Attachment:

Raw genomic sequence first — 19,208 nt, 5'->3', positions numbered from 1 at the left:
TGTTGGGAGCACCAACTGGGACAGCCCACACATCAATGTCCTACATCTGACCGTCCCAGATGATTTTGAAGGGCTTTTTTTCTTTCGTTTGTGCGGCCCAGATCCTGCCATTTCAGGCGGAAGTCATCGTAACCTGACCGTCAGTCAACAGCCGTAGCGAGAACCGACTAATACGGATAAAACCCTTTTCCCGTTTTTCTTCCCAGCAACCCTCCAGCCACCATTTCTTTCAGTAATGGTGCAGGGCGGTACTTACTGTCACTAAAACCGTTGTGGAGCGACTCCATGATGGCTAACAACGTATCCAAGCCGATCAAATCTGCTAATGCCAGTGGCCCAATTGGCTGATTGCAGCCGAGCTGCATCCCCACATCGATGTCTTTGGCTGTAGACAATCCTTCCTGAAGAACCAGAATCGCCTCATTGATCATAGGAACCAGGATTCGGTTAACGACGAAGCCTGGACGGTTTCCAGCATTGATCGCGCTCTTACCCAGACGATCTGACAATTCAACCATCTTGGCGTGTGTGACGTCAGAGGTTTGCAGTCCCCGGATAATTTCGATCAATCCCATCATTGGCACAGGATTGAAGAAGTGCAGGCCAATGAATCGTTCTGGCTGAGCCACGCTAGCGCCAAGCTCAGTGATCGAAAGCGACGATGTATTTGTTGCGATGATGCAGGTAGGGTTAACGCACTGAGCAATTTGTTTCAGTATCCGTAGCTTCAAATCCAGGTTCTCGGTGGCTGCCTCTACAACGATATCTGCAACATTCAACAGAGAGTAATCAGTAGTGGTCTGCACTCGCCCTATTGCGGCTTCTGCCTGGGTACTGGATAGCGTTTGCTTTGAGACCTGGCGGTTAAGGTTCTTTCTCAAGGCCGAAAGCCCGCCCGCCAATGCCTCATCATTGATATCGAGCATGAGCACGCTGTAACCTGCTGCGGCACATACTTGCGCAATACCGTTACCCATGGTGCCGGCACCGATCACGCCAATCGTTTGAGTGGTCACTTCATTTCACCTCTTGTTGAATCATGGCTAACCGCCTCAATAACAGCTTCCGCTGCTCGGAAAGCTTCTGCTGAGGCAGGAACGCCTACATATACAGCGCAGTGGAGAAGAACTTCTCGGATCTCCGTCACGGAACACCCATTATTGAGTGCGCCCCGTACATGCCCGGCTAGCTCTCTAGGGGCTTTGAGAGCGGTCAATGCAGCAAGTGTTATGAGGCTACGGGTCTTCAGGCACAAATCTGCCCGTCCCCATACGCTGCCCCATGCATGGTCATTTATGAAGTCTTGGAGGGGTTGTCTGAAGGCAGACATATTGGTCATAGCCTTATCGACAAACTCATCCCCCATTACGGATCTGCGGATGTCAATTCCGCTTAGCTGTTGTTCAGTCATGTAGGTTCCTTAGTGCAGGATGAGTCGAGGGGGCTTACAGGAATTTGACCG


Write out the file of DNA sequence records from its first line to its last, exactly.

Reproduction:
Raw genomic sequence first — 19,208 nt, 5'->3', positions numbered from 1 at the left:
TGTTGGGAGCACCAACTGGGACAGCCCACACATCAATGTCCTACATCTGACCGTCCCAGATGATTTTGAAGGGCTTTTTTTCTTTCGTTTGTGCGGCCCAGATCCTGCCATTTCAGGCGGAAGTCATCGTAACCTGACCGTCAGTCAACAGCCGTAGCGAGAACCGACTAATACGGATAAAACCCTTTTCCCGTTTTTCTTCCCAGCAACCCTCCAGCCACCATTTCTTTCAGTAATGGTGCAGGGCGGTACTTACTGTCACTAAAACCGTTGTGGAGCGACTCCATGATGGCTAACAACGTATCCAAGCCGATCAAATCTGCTAATGCCAGTGGCCCAATTGGCTGATTGCAGCCGAGCTGCATCCCCACATCGATGTCTTTGGCTGTAGACAATCCTTCCTGAAGAACCAGAATCGCCTCATTGATCATAGGAACCAGGATTCGGTTAACGACGAAGCCTGGACGGTTTCCAGCATTGATCGCGCTCTTACCCAGACGATCTGACAATTCAACCATCTTGGCGTGTGTGACGTCAGAGGTTTGCAGTCCCCGGATAATTTCGATCAATCCCATCATTGGCACAGGATTGAAGAAGTGCAGGCCAATGAATCGTTCTGGCTGAGCCACGCTAGCGCCAAGCTCAGTGATCGAAAGCGACGATGTATTTGTTGCGATGATGCAGGTAGGGTTAACGCACTGAGCAATTTGTTTCAGTATCCGTAGCTTCAAATCCAGGTTCTCGGTGGCTGCCTCTACAACGATATCTGCAACATTCAACAGAGAGTAATCAGTAGTGGTCTGCACTCGCCCTATTGCGGCTTCTGCCTGGGTACTGGATAGCGTTTGCTTTGAGACCTGGCGGTTAAGGTTCTTTCTCAAGGCCGAAAGCCCGCCCGCCAATGCCTCATCATTGATATCGAGCATGAGCACGCTGTAACCTGCTGCGGCACATACTTGCGCAATACCGTTACCCATGGTGCCGGCACCGATCACGCCAATCGTTTGAGTGGTCACTTCATTTCACCTCTTGTTGAATCATGGCTAACCGCCTCAATAACAGCTTCCGCTGCTCGGAAAGCTTCTGCTGAGGCAGGAACGCCTACATATACAGCGCAGTGGAGAAGAACTTCTCGGATCTCCGTCACGGAACACCCATTATTGAGTGCGCCCCGTACATGCCCGGCTAGCTCTCTAGGGGCTTTGAGAGCGGTCAATGCAGCAAGTGTTATGAGGCTACGGGTCTTCAGGCACAAATCTGCCCGTCCCCATACGCTGCCCCATGCATGGTCATTTATGAAGTCTTGGAGGGGTTGTCTGAAGGCAGACATATTGGTCATAGCCTTATCGACAAACTCATCCCCCATTACGGATCTGCGGATGTCAATTCCGCTTAGCTGTTGTTCAGTCATGTAGGTTCCTTAGTGCAGGATGAGTCGAGGGGGCTTACAGGAATTTGACCG